Dear Confused in Texas,
You Can't Change Others
The one thing that I know of people and of myself is that I cannot change another person. I can only change myself. So on that premise, I'm going to respond to your question with how I would respond to that situation.
Invasion of Privacy
Your mother in law invaded your privacy by listening to your voice mail and passing on private information that you shared with her to her friends and colleagues.
But I might add that the emails that you found were in her house, according to the additional information you provided the panelists. You ultimately had no right to open the folder that you found them in. You, in essence, invaded her privacy as well by doing this. Perhaps it's best to practice what you preach, and if you expect someone to respect your sense of privacy, it's important that you respect theirs.
Two Wrongs Don't Make a Right
No matter what was written in those emails, you ultimately had no right to read them without her express permission just as she had no right to go through your voice mail. Do two wrongs make a right?
Decide What You Want from Her
You asked ultimately if you should confront your mother-in-law on what you found. First, you should ask yourself what you hope to gain from doing that. Deciding what it is that you want as a result out of this should help you decide whether or not to confront her.
What is it that you are looking for? Do you just want to tell her that you know? Why? Do you want an apology? Do you want her behavior to change? Do you want her opinions and attitudes towards you to change??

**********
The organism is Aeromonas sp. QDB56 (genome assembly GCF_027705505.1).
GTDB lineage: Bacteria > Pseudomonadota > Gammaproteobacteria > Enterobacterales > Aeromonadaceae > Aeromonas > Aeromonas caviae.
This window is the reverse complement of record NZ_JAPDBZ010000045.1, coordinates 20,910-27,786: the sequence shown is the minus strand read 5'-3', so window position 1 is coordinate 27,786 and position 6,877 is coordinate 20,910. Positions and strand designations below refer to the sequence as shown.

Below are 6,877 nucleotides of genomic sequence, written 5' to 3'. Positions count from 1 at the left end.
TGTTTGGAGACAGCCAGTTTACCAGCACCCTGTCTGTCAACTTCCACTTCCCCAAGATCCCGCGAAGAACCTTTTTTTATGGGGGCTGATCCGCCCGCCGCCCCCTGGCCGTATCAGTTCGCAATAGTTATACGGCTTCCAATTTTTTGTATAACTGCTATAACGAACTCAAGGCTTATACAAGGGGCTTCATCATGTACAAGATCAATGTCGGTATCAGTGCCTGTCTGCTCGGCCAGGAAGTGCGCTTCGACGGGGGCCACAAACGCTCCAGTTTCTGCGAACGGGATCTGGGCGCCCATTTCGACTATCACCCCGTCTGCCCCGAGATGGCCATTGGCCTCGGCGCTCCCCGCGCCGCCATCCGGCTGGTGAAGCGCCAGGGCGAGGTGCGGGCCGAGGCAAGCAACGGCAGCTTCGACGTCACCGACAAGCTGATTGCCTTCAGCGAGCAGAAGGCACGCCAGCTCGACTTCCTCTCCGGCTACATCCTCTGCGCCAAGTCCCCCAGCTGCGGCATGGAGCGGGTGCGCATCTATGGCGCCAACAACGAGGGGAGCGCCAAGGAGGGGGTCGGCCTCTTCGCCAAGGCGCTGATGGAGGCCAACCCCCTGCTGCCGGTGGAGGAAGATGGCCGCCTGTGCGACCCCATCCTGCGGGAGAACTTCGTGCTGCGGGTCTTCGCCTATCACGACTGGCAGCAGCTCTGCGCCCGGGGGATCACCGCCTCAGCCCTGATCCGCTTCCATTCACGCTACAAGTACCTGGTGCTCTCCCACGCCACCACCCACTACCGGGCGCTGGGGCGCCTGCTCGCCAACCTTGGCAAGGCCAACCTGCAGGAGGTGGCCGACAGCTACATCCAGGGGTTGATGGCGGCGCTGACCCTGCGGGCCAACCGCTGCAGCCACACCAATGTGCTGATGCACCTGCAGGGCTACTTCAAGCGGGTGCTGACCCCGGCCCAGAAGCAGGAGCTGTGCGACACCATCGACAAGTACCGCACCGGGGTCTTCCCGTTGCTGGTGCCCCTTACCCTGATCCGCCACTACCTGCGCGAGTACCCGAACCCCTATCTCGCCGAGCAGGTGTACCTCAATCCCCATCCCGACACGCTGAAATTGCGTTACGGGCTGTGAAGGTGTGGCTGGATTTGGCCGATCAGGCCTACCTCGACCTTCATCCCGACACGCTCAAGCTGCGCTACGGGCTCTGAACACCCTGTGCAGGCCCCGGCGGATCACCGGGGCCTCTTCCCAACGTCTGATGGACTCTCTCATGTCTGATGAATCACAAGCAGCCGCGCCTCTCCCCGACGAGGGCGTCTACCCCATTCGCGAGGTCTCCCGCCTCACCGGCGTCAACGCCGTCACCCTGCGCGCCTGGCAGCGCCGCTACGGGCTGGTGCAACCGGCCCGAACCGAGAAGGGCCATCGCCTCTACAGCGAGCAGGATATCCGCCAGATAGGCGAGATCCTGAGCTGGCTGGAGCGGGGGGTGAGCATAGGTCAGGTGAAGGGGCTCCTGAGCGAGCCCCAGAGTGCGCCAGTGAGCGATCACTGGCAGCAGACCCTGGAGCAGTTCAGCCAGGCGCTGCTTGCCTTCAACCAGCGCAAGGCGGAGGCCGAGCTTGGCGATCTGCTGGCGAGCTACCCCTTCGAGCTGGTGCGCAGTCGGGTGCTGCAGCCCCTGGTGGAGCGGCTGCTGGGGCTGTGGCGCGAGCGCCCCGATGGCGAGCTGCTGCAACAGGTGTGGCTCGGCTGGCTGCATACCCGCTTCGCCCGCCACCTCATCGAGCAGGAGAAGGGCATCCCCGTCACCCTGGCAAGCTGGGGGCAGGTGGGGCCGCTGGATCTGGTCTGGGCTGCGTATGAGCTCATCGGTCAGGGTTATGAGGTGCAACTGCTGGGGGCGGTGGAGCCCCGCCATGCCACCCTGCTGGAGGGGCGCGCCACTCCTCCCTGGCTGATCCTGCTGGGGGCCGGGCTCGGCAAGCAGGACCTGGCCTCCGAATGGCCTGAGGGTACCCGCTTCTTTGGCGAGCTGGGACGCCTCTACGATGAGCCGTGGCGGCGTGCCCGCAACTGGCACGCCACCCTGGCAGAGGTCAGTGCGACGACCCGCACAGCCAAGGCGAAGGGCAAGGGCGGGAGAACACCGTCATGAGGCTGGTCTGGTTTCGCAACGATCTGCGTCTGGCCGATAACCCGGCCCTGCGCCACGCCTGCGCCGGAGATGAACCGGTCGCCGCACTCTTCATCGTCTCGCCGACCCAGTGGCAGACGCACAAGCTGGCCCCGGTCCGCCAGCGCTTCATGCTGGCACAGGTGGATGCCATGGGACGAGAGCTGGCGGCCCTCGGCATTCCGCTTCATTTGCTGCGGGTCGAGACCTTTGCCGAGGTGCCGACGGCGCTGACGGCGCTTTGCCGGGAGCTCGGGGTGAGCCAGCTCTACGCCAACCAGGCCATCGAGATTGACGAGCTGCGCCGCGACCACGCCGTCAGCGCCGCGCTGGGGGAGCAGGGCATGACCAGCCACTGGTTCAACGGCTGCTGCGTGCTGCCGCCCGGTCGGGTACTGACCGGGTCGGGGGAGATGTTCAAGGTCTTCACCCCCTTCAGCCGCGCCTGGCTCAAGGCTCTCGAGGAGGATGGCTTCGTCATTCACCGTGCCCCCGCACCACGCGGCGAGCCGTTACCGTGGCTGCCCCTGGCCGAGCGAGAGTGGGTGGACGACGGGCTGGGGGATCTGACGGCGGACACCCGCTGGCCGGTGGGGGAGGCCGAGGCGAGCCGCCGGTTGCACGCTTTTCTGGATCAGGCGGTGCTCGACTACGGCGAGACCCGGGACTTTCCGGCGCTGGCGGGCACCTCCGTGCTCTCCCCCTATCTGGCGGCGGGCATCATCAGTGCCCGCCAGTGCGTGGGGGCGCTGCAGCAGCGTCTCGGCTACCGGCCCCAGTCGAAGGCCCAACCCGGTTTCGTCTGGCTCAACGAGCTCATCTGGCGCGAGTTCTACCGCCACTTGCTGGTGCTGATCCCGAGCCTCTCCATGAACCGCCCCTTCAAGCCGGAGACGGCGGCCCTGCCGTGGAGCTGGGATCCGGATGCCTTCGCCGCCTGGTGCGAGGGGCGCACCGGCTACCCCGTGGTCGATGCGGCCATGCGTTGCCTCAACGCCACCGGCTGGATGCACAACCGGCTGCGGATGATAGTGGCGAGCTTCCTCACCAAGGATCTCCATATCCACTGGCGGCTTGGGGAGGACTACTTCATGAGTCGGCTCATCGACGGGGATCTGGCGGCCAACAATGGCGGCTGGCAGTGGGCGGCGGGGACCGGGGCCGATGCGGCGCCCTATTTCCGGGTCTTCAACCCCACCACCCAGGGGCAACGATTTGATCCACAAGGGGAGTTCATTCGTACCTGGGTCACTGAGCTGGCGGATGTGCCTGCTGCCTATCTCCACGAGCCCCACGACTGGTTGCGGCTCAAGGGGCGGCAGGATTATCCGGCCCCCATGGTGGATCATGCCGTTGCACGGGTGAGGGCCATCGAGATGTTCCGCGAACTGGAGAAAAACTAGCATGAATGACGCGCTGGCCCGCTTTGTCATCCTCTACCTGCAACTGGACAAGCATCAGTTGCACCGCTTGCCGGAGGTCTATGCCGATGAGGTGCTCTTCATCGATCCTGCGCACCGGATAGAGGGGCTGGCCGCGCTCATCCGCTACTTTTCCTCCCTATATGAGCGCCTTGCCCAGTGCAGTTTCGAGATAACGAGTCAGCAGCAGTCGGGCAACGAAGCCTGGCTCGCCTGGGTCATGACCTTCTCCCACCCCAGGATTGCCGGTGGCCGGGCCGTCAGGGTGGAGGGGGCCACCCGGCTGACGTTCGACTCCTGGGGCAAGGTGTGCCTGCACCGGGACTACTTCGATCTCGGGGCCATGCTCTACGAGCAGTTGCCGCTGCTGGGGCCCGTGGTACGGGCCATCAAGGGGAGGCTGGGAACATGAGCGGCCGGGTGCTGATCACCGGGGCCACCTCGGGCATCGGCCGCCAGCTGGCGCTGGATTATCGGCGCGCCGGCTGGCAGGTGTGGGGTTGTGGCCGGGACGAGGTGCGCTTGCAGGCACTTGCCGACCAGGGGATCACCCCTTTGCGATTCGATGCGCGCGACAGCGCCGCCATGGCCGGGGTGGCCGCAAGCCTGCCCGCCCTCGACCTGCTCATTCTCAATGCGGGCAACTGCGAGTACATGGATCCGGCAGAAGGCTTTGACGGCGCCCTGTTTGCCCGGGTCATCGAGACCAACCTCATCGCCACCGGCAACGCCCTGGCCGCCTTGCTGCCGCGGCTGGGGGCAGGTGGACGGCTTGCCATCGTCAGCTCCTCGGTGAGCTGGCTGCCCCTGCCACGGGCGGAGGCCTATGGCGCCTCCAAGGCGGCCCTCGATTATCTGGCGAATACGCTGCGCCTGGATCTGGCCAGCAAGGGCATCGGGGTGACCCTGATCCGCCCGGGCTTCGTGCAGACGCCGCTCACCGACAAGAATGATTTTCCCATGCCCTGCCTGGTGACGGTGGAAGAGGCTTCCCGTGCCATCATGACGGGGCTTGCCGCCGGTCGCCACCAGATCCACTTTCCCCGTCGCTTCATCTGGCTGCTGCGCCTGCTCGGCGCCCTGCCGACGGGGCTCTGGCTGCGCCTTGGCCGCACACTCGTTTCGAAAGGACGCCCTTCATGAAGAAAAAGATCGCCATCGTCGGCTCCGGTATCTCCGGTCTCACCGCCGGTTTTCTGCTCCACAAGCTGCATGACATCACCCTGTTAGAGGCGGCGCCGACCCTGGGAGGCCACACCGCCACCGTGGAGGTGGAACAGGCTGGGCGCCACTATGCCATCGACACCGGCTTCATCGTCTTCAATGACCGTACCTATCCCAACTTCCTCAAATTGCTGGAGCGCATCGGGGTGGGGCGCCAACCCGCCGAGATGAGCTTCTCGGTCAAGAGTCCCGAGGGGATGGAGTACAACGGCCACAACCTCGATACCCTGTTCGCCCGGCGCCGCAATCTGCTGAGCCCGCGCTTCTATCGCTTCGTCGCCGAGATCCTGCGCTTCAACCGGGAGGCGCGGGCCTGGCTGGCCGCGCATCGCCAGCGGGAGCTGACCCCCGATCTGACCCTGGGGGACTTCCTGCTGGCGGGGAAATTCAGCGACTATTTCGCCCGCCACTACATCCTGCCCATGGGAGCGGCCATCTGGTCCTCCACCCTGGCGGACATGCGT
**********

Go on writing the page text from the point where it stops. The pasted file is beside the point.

I think it's very important to decide what outcome you are looking for, decide whether or not you can actually achieve that outcome, before you take this face to face with your mother in law. If you aren't clear from the onset what you want from her, it might be very difficult to get it.
It's almost impossible to change someone else's behavior. It is, however, quite possible to change your own. Unfortunately, you have seen evidence of how your mother-in-law feels. You do know what to expect from her, and given that, rather than expecting her to change look at how you can possibly protect yourself and your husband from further problems with her.
Obviously, change your password on your voice mail that is always something you should do anyway, because not all people are trustworthy.
Distance Yourself from Her
But more important is to realize that you possibly cannot trust her with your personal information, with your feelings. I would think it would be important to find a way to distance yourself from your mother-in-law. You can't change her attitudes or opinions about what is acceptable behavior, but you can keep yourself from getting into this situation again.